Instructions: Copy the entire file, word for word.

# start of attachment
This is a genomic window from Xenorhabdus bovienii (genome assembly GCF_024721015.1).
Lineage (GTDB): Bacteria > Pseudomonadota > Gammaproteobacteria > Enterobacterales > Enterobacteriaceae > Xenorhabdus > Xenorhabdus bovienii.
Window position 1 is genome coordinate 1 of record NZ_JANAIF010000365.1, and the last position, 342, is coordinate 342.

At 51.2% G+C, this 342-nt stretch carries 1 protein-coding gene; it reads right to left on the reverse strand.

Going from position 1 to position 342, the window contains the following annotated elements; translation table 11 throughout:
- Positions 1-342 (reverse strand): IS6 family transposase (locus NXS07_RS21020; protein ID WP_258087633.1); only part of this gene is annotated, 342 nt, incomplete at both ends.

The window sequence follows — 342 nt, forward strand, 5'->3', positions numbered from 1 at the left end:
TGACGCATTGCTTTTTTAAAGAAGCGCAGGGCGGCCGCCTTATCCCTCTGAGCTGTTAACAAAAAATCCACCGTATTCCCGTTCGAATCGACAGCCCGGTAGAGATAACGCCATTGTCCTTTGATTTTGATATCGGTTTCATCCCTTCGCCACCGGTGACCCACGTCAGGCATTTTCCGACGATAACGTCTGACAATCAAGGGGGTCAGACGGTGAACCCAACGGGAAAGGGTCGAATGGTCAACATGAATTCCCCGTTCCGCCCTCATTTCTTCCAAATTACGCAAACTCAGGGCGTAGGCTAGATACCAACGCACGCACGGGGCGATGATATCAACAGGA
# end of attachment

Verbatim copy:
This is a genomic window from Xenorhabdus bovienii (genome assembly GCF_024721015.1).
Lineage (GTDB): Bacteria > Pseudomonadota > Gammaproteobacteria > Enterobacterales > Enterobacteriaceae > Xenorhabdus > Xenorhabdus bovienii.
Window position 1 is genome coordinate 1 of record NZ_JANAIF010000365.1, and the last position, 342, is coordinate 342.

At 51.2% G+C, this 342-nt stretch carries 1 protein-coding gene; it reads right to left on the reverse strand.

Going from position 1 to position 342, the window contains the following annotated elements; translation table 11 throughout:
- Positions 1-342 (reverse strand): IS6 family transposase (locus NXS07_RS21020; protein ID WP_258087633.1); only part of this gene is annotated, 342 nt, incomplete at both ends.

The window sequence follows — 342 nt, forward strand, 5'->3', positions numbered from 1 at the left end:
TGACGCATTGCTTTTTTAAAGAAGCGCAGGGCGGCCGCCTTATCCCTCTGAGCTGTTAACAAAAAATCCACCGTATTCCCGTTCGAATCGACAGCCCGGTAGAGATAACGCCATTGTCCTTTGATTTTGATATCGGTTTCATCCCTTCGCCACCGGTGACCCACGTCAGGCATTTTCCGACGATAACGTCTGACAATCAAGGGGGTCAGACGGTGAACCCAACGGGAAAGGGTCGAATGGTCAACATGAATTCCCCGTTCCGCCCTCATTTCTTCCAAATTACGCAAACTCAGGGCGTAGGCTAGATACCAACGCACGCACGGGGCGATGATATCAACAGGA